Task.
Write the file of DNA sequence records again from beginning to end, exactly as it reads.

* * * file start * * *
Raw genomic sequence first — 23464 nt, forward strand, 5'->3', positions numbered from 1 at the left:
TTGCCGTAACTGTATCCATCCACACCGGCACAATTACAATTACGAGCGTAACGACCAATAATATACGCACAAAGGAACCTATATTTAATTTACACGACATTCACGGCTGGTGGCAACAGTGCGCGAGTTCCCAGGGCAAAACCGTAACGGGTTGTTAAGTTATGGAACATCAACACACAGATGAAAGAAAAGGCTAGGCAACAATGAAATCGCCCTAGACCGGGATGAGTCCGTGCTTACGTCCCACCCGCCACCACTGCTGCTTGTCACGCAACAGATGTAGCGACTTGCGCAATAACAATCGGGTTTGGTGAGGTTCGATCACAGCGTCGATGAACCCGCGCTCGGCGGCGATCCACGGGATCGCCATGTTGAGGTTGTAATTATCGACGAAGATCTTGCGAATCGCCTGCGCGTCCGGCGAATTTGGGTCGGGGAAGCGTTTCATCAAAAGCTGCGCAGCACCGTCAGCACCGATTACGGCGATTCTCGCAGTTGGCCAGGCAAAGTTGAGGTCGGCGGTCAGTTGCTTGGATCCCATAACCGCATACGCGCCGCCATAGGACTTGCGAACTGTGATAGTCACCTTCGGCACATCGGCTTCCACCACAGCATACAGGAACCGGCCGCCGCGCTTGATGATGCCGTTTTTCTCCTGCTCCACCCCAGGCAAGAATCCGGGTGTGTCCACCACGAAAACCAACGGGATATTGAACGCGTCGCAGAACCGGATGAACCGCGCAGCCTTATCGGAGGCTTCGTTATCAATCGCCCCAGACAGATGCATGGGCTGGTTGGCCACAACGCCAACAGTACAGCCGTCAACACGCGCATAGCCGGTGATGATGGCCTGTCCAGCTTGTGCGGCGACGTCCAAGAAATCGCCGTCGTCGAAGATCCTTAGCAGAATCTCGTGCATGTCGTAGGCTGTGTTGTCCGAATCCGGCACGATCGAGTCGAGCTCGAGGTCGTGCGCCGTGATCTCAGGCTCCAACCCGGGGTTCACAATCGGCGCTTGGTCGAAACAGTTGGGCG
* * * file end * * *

Raw genomic sequence first — 23464 nt, forward strand, 5'->3', positions numbered from 1 at the left:
TTGCCGTAACTGTATCCATCCACACCGGCACAATTACAATTACGAGCGTAACGACCAATAATATACGCACAAAGGAACCTATATTTAATTTACACGACATTCACGGCTGGTGGCAACAGTGCGCGAGTTCCCAGGGCAAAACCGTAACGGGTTGTTAAGTTATGGAACATCAACACACAGATGAAAGAAAAGGCTAGGCAACAATGAAATCGCCCTAGACCGGGATGAGTCCGTGCTTACGTCCCACCCGCCACCACTGCTGCTTGTCACGCAACAGATGTAGCGACTTGCGCAATAACAATCGGGTTTGGTGAGGTTCGATCACAGCGTCGATGAACCCGCGCTCGGCGGCGATCCACGGGATCGCCATGTTGAGGTTGTAATTATCGACGAAGATCTTGCGAATCGCCTGCGCGTCCGGCGAATTTGGGTCGGGGAAGCGTTTCATCAAAAGCTGCGCAGCACCGTCAGCACCGATTACGGCGATTCTCGCAGTTGGCCAGGCAAAGTTGAGGTCGGCGGTCAGTTGCTTGGATCCCATAACCGCATACGCGCCGCCATAGGACTTGCGAACTGTGATAGTCACCTTCGGCACATCGGCTTCCACCACAGCATACAGGAACCGGCCGCCGCGCTTGATGATGCCGTTTTTCTCCTGCTCCACCCCAGGCAAGAATCCGGGTGTGTCCACCACGAAAACCAACGGGATATTGAACGCGTCGCAGAACCGGATGAACCGCGCAGCCTTATCGGAGGCTTCGTTATCAATCGCCCCAGACAGATGCATGGGCTGGTTGGCCACAACGCCAACAGTACAGCCGTCAACACGCGCATAGCCGGTGATGATGGCCTGTCCAGCTTGTGCGGCGACGTCCAAGAAATCGCCGTCGTCGAAGATCCTTAGCAGAATCTCGTGCATGTCGTAGGCTGTGTTGTCCGAATCCGGCACGATCGAGTCGAGCTCGAGGTCGTGCGCCGTGATCTCAGGCTCCAACCCGGGGTTCACAATCGGCGCTTGGTCGAAACAGTTGGGCG